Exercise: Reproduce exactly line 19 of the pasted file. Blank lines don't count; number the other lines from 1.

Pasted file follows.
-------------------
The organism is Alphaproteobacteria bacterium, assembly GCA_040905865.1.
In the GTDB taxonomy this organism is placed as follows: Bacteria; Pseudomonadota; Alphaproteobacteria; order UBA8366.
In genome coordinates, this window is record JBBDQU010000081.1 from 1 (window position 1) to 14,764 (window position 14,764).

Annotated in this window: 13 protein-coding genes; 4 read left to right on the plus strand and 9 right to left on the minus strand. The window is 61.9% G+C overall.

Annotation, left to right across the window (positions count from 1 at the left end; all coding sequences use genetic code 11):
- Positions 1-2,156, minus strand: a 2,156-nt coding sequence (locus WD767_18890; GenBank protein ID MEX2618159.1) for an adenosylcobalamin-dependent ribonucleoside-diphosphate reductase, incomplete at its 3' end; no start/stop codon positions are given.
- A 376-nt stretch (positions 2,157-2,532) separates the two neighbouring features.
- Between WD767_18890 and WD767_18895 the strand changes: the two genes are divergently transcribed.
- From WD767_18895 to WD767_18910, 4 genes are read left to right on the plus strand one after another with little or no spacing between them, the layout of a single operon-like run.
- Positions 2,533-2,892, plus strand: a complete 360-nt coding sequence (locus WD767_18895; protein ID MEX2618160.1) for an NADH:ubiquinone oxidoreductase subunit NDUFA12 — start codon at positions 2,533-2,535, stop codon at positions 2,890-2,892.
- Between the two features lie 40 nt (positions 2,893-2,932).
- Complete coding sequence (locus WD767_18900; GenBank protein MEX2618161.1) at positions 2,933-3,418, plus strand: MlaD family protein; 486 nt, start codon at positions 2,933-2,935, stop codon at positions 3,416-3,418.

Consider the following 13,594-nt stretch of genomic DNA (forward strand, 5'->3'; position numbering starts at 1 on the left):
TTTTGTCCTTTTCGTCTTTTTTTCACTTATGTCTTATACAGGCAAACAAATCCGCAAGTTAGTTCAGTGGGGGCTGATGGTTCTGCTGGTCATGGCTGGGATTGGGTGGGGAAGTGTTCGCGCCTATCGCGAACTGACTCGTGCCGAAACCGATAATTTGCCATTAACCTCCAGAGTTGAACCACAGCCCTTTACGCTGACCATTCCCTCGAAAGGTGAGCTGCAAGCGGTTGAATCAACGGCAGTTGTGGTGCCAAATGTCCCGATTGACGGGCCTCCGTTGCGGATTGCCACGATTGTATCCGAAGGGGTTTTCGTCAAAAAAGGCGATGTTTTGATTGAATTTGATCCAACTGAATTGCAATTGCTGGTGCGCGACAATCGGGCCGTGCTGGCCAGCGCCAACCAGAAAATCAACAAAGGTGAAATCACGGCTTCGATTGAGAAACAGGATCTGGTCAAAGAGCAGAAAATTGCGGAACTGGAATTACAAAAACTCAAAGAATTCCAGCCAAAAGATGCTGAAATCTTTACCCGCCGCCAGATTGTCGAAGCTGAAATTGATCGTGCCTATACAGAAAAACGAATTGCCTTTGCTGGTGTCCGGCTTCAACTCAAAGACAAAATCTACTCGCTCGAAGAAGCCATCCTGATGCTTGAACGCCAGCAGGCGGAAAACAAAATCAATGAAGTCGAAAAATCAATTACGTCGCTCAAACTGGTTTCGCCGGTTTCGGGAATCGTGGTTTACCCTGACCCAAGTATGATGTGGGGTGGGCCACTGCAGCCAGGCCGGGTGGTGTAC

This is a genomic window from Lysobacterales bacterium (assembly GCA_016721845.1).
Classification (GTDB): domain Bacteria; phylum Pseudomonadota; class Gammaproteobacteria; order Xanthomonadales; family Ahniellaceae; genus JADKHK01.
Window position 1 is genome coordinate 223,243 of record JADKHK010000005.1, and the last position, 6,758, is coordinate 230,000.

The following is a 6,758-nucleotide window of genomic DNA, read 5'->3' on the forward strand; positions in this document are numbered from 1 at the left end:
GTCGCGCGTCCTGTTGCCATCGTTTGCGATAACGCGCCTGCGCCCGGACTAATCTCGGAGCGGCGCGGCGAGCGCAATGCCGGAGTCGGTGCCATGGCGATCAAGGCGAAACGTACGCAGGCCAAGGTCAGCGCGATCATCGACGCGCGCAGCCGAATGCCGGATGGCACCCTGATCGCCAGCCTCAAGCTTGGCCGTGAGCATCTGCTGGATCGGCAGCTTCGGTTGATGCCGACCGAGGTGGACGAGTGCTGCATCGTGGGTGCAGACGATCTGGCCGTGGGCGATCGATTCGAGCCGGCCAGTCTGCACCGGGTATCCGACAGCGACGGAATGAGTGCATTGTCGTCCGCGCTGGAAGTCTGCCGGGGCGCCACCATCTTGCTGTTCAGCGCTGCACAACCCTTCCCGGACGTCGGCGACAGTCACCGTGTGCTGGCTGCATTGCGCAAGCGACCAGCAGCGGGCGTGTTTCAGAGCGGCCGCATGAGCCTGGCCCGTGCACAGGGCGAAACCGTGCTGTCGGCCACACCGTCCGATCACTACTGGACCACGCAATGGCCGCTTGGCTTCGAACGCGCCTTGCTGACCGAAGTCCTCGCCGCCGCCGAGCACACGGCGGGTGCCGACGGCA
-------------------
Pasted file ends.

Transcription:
GTCGCGCGTCCTGTTGCCATCGTTTGCGATAACGCGCCTGCGCCCGGACTAATCTCGGAGCGGCGCGGCGAGCGCAATGCCGGAGTCGGTGCCATGGCGATCAAGGCGAAACGTACGCAGGCCAAGGTCAGCGCGATCATCGACGCGCGCAGCCGAATGCCGGATGGCACCCTGATCGCCAGCCTCAAGCTTGGCCGTGAGCATCTGCTGGATCGGCAGCTTCGGTTGATGCCGACCGAGGTGGACGAGTGCTGCATCGTGGGTGCAGACGATCTGGCCGTGGGCGATCGATTCGAGCCGGCCAGTCTGCACCGGGTATCCGACAGCGACGGAATGAGTGCATTGTCGTCCGCGCTGGAAGTCTGCCGGGGCGCCACCATCTTGCTGTTCAGCGCTGCACAACCCTTCCCGGACGTCGGCGACAGTCACCGTGTGCTGGCTGCATTGCGCAAGCGACCAGCAGCGGGCGTGTTTCAGAGCGGCCGCATGAGCCTGGCCCGTGCACAGGGCGAAACCGTGCTGTCGGCCACACCGTCCGATCACTACTGGACCACGCAATGGCCGCTTGGCTTCGAACGCGCCTTGCTGACCGAAGTCCTCGCCGCCGCCGAGCACACGGCGGGTGCCGACGGCA